Our dog, Daisy, is in many ways a very odd sort of dog.  She is a labradoodle, but one that was the product of the union between a full-sized labrador retriever and a miniature poodle, so rather than a majestic, curly-furred creature, she is a medium-sized, slightly dishevelled-looking dog with hairy hobbit feet and a beard.  She doesn’t like car rides and rarely shows any interest in food dropped on the floor.  More than anything, she likes to lick.  She will lick your hands, your face, and given half a chance, the inside of your ears.   She will lick them incessantly until you tell her to stop and physically remove her to a distance of no fewer than 6 feet from the body part she was licking.  She will occasionally give you a slurp on her way past so stealthy you don’t realize it’s happening until it’s too late, and she has been known to lick inanimate objects, like the coffee table, for no apparent reason.  When she was a puppy, she managed one night while in her crate to somehow actually LICK a HOLE in the WALL.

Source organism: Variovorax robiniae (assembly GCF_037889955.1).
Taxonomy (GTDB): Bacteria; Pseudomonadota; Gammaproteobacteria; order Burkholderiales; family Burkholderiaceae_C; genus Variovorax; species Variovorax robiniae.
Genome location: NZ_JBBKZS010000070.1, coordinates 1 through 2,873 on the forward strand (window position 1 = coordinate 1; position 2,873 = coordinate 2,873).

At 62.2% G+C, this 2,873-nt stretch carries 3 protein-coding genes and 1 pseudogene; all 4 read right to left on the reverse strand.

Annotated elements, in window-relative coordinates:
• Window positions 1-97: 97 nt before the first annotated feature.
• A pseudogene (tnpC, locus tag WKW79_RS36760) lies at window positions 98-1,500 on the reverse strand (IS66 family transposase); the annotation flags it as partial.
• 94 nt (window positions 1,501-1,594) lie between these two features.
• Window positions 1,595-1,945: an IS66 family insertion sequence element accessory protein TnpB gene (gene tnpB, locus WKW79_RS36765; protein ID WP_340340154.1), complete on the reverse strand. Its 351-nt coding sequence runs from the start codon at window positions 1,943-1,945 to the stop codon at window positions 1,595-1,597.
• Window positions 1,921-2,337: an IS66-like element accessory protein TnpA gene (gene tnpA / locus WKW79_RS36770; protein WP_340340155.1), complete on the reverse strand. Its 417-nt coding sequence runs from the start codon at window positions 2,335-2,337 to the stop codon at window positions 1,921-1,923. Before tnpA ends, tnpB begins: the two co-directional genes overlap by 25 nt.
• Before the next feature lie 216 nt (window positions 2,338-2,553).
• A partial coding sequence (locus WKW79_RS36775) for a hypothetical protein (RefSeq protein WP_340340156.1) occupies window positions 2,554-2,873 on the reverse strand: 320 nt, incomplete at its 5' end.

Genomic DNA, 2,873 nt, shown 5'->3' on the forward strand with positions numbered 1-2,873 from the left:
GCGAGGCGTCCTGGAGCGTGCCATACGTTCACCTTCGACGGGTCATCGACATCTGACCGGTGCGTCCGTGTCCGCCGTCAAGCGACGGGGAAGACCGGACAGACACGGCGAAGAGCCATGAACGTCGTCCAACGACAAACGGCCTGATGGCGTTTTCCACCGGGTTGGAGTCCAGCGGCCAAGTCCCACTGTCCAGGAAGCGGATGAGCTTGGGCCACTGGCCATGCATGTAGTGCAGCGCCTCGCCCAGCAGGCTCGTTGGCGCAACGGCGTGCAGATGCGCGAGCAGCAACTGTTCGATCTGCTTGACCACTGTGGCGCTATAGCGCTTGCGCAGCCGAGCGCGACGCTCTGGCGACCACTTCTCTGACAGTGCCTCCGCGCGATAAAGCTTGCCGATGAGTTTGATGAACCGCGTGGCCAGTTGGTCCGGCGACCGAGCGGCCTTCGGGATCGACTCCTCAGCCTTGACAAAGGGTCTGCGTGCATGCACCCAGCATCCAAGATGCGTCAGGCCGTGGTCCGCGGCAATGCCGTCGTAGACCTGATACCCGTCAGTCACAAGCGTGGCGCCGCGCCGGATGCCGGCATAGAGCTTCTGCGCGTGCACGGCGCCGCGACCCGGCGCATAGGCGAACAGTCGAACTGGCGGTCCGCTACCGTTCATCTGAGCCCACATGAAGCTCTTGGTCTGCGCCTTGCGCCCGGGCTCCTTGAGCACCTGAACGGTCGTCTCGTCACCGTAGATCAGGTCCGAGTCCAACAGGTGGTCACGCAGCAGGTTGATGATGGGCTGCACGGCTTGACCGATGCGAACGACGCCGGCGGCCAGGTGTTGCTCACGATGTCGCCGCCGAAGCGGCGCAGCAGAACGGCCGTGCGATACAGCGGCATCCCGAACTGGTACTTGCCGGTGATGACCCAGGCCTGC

At the end of April, our family will be growing in size due to the arrival of one (1) baby, hopefully the kind with chubby thighs and, as my grandmother put it, an innate willingness to sleep through the night starting immediately at 6 weeks.  As first-time parents, we’re worried about all the usual things — how to deal with the sleep deprivation, how to remember to put the brakes on the stroller so the baby doesn’t roll down the driveway, what to do if the baby doesn’t have the kind of hair that looks adorably hilarious in spiky pigtails, what to do if the baby bypasses my DNA altogether and develops Mike’s natural athletic ability and wants to enroll in a sport that has games at 6:30 on a Saturday morning — but we’re also being kept awake at night by a rather gaping hole in our parenting knowledge (such that it is at this point), specifically on the subject of how exactly one should go about ensuring their dog doesn’t lick a hole in their baby.  Apparently this is not one of those things that one can expect while they are expecting.